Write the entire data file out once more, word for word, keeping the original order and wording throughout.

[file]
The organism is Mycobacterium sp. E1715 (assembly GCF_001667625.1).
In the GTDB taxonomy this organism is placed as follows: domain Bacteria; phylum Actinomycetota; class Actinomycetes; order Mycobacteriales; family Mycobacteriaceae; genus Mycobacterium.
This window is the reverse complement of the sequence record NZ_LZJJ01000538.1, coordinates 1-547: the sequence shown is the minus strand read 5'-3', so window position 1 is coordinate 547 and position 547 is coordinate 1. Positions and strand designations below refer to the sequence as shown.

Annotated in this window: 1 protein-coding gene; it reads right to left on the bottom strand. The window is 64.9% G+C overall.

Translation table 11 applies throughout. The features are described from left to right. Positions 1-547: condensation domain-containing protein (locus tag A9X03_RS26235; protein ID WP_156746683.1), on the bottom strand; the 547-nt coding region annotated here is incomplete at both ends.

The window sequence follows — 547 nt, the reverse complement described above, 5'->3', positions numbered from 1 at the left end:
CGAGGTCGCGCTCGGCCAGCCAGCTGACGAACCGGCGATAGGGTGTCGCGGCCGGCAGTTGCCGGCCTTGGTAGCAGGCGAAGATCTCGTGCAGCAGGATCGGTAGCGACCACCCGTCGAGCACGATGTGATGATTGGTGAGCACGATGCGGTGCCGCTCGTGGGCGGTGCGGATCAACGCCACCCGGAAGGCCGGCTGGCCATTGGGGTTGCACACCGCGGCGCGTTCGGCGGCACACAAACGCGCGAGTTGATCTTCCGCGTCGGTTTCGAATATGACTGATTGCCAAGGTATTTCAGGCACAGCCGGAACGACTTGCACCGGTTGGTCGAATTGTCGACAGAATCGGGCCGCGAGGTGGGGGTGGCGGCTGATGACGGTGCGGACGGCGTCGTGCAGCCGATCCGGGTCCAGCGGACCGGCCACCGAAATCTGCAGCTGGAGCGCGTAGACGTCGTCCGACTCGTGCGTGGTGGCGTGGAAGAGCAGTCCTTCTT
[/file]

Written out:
The organism is Mycobacterium sp. E1715 (assembly GCF_001667625.1).
In the GTDB taxonomy this organism is placed as follows: domain Bacteria; phylum Actinomycetota; class Actinomycetes; order Mycobacteriales; family Mycobacteriaceae; genus Mycobacterium.
This window is the reverse complement of the sequence record NZ_LZJJ01000538.1, coordinates 1-547: the sequence shown is the minus strand read 5'-3', so window position 1 is coordinate 547 and position 547 is coordinate 1. Positions and strand designations below refer to the sequence as shown.

Annotated in this window: 1 protein-coding gene; it reads right to left on the bottom strand. The window is 64.9% G+C overall.

Translation table 11 applies throughout. The features are described from left to right. Positions 1-547: condensation domain-containing protein (locus tag A9X03_RS26235; protein ID WP_156746683.1), on the bottom strand; the 547-nt coding region annotated here is incomplete at both ends.

The window sequence follows — 547 nt, the reverse complement described above, 5'->3', positions numbered from 1 at the left end:
CGAGGTCGCGCTCGGCCAGCCAGCTGACGAACCGGCGATAGGGTGTCGCGGCCGGCAGTTGCCGGCCTTGGTAGCAGGCGAAGATCTCGTGCAGCAGGATCGGTAGCGACCACCCGTCGAGCACGATGTGATGATTGGTGAGCACGATGCGGTGCCGCTCGTGGGCGGTGCGGATCAACGCCACCCGGAAGGCCGGCTGGCCATTGGGGTTGCACACCGCGGCGCGTTCGGCGGCACACAAACGCGCGAGTTGATCTTCCGCGTCGGTTTCGAATATGACTGATTGCCAAGGTATTTCAGGCACAGCCGGAACGACTTGCACCGGTTGGTCGAATTGTCGACAGAATCGGGCCGCGAGGTGGGGGTGGCGGCTGATGACGGTGCGGACGGCGTCGTGCAGCCGATCCGGGTCCAGCGGACCGGCCACCGAAATCTGCAGCTGGAGCGCGTAGACGTCGTCCGACTCGTGCGTGGTGGCGTGGAAGAGCAGTCCTTCTT